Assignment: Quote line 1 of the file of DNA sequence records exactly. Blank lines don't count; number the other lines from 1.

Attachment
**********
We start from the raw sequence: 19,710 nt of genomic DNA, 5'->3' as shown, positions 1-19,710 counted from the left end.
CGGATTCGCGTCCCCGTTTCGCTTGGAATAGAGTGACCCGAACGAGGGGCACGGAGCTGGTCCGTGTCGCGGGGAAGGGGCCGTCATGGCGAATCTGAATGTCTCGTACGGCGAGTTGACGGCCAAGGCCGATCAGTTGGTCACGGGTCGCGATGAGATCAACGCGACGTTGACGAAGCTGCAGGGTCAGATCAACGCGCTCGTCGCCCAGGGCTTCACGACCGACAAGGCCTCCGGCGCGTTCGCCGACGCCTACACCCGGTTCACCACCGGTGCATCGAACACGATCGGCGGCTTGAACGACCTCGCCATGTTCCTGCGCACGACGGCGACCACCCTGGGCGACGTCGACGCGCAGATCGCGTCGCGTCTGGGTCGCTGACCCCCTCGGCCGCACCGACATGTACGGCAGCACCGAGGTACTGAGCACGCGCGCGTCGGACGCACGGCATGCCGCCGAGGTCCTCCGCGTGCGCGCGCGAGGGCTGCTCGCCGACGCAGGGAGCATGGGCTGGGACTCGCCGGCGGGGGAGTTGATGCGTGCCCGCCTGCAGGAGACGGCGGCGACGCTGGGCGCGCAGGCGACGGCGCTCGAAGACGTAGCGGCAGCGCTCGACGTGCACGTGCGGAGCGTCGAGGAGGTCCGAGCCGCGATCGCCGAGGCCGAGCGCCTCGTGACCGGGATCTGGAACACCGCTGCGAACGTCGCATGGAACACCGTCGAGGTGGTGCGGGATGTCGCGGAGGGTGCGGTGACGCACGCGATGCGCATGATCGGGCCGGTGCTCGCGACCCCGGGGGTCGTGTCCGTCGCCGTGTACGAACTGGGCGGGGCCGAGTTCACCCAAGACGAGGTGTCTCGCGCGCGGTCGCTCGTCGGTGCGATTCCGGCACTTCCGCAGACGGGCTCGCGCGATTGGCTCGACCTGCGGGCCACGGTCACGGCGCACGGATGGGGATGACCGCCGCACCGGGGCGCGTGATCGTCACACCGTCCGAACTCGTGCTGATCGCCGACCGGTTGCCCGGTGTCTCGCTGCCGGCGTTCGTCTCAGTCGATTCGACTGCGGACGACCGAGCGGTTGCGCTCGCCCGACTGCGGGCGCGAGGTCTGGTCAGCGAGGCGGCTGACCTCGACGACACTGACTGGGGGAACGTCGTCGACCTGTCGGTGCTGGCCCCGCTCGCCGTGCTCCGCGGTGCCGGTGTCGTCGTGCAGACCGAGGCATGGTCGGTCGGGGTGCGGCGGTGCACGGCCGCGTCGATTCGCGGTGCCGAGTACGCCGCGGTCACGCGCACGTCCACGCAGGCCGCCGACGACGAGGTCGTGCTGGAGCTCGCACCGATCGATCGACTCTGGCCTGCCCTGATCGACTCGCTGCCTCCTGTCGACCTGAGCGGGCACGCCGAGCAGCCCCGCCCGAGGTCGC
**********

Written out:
We start from the raw sequence: 19,710 nt of genomic DNA, 5'->3' as shown, positions 1-19,710 counted from the left end.